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The Washington Times reports that King Abdullah of Saudi Arabia wants to work towards tranforming the desert kingdom from an absolute monarchy to an elected, representative government over the next ten to fifteen years. Abdullah, whose mildly pro-Western stewardship over the last ten years of his brother's reign turned serious after the Riyadh bombings of May 2003, hals already authorized municipal elections and has pardoned constitutionalists that his brother had held as political prisoners:
Saudi King Abdullah promised Secretary of State Condoleezza Rice a series of reforms that could give the desert kingdom an elected government within 10 to 15 years, says a senior U.S. official who was present when the two met in June.
"He professed to transform his country and talked about having a representative government within a decade or a decade and a half," said the official, who asked not to be named.
The 82-year-old king made the pledge during a June 20 visit by Miss Rice to the capital, Riyadh, when he was still crown prince and the kingdom's de facto ruler.
It is thought to be the first time a Saudi ruler has attached a timeline to moving toward a democratic process.
While this move makes sense for any number of reasons, it is far from clear that Abdullah could deliver on the promise. For one thing, he's in his eighties already. He likely will only sit on the throne for a few years, and the crown prince who will succeed him is only a few years younger than Abdullah. Oil revenue will present almost as large of a problem. The bin Abdul-Aziz royal family collects billions, and even with the hundreds of people in the family over which that revenue must spread, it makes for powerful incentive to hang onto power. Abdullah and Crown Prince Sultan need to tailor the succession carefully if they want to ensure the development of a constitutional monarchy along the lines of Britain or the Netherlands.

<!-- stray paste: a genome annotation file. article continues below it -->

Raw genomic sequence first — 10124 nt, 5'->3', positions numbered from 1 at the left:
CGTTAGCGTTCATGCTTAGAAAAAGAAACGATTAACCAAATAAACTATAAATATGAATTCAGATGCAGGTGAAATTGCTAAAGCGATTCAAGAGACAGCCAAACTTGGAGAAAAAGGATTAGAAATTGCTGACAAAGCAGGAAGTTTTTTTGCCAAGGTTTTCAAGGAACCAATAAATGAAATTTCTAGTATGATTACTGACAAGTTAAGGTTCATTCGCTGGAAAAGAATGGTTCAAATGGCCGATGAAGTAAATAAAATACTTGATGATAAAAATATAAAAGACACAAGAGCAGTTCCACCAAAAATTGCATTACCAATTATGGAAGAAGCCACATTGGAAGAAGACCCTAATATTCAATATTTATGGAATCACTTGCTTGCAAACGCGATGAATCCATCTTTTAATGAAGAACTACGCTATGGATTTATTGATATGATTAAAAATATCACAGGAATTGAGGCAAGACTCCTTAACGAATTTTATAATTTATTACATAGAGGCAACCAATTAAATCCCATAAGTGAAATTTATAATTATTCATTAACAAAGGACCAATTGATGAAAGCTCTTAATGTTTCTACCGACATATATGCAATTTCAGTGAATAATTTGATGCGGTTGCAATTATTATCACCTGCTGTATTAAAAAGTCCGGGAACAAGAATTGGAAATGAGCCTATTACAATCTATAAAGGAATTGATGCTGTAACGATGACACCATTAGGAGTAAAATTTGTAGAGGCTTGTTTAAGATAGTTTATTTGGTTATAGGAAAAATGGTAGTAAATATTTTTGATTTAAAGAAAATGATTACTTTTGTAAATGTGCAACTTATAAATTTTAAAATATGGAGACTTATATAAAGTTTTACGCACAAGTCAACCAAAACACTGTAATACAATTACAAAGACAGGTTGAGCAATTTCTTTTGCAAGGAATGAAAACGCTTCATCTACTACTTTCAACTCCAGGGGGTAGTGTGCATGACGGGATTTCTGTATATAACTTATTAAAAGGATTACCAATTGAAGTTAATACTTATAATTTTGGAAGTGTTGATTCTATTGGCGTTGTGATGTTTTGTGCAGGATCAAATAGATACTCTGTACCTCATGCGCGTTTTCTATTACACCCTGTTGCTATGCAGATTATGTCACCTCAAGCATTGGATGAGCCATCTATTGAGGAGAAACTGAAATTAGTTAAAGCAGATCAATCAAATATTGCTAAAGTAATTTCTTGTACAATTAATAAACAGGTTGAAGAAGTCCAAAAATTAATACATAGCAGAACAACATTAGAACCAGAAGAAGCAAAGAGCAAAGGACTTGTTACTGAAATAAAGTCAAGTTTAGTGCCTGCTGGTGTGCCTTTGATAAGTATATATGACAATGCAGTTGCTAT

The benefits should be self-evident. The Saudis now recognize that they have a self-inflicted problem with radical Islamists. Fahd tried to suck up to the terrorists in the 1980s, but all that did was encourage them to demand more from the Saudi royal family in their attempts to turn the already-conservative Wahhabist tyranny into a Taliban-style horror. Clearly, the anti-Western rhetoric that the royal family used to defuse anger against the Saudi government made their problems worse, not better -- and they need a new strategy for the future if they want to prevent a coup which will completely cut them off from the oil resources which make them incredibly wealthy.
Abdullah will have to go slow in order to keep the process from running away and exposing the bin Abdul-Aziz dynasty to danger. Unfortunately, in almost all democratizations, the situation reaches a tipping point where the people take control regardless of the best planning possible. In Lebanon and Ukraine, it meant little violence and withdrawal with some honor for the eventual losers of democratization. In Romania, it resulted in a much different outcome for the Ceaucescus. Abdullah and Sultan need to start building bridges between democracy advocates and the rest of their family to ensure an outcome more like the former than the latter.Sphere It View blog reactions
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Tracked on August 19, 2005 11:47 AM
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